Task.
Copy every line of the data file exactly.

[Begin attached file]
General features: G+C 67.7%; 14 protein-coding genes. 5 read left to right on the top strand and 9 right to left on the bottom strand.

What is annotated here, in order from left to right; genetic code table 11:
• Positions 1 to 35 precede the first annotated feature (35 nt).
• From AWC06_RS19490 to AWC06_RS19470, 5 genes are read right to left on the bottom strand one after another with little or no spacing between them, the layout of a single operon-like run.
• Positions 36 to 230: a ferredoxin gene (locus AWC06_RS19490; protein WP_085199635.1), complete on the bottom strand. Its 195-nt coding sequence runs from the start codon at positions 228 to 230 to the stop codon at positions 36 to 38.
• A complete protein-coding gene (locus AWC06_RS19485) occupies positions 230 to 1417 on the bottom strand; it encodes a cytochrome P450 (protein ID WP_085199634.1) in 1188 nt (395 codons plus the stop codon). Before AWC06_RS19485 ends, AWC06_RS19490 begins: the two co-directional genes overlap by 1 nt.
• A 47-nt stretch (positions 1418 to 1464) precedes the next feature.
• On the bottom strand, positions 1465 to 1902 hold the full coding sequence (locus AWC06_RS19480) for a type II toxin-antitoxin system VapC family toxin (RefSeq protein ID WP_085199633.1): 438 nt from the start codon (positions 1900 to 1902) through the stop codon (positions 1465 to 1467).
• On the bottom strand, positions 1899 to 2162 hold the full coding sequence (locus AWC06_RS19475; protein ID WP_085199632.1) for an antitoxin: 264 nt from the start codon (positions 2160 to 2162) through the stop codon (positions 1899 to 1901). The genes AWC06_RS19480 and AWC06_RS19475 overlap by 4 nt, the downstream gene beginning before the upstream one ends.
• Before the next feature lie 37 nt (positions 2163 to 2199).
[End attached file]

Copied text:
General features: G+C 67.7%; 14 protein-coding genes. 5 read left to right on the top strand and 9 right to left on the bottom strand.

What is annotated here, in order from left to right; genetic code table 11:
• Positions 1 to 35 precede the first annotated feature (35 nt).
• From AWC06_RS19490 to AWC06_RS19470, 5 genes are read right to left on the bottom strand one after another with little or no spacing between them, the layout of a single operon-like run.
• Positions 36 to 230: a ferredoxin gene (locus AWC06_RS19490; protein WP_085199635.1), complete on the bottom strand. Its 195-nt coding sequence runs from the start codon at positions 228 to 230 to the stop codon at positions 36 to 38.
• A complete protein-coding gene (locus AWC06_RS19485) occupies positions 230 to 1417 on the bottom strand; it encodes a cytochrome P450 (protein ID WP_085199634.1) in 1188 nt (395 codons plus the stop codon). Before AWC06_RS19485 ends, AWC06_RS19490 begins: the two co-directional genes overlap by 1 nt.
• A 47-nt stretch (positions 1418 to 1464) precedes the next feature.
• On the bottom strand, positions 1465 to 1902 hold the full coding sequence (locus AWC06_RS19480) for a type II toxin-antitoxin system VapC family toxin (RefSeq protein ID WP_085199633.1): 438 nt from the start codon (positions 1900 to 1902) through the stop codon (positions 1465 to 1467).
• On the bottom strand, positions 1899 to 2162 hold the full coding sequence (locus AWC06_RS19475; protein ID WP_085199632.1) for an antitoxin: 264 nt from the start codon (positions 2160 to 2162) through the stop codon (positions 1899 to 1901). The genes AWC06_RS19480 and AWC06_RS19475 overlap by 4 nt, the downstream gene beginning before the upstream one ends.
• Before the next feature lie 37 nt (positions 2163 to 2199).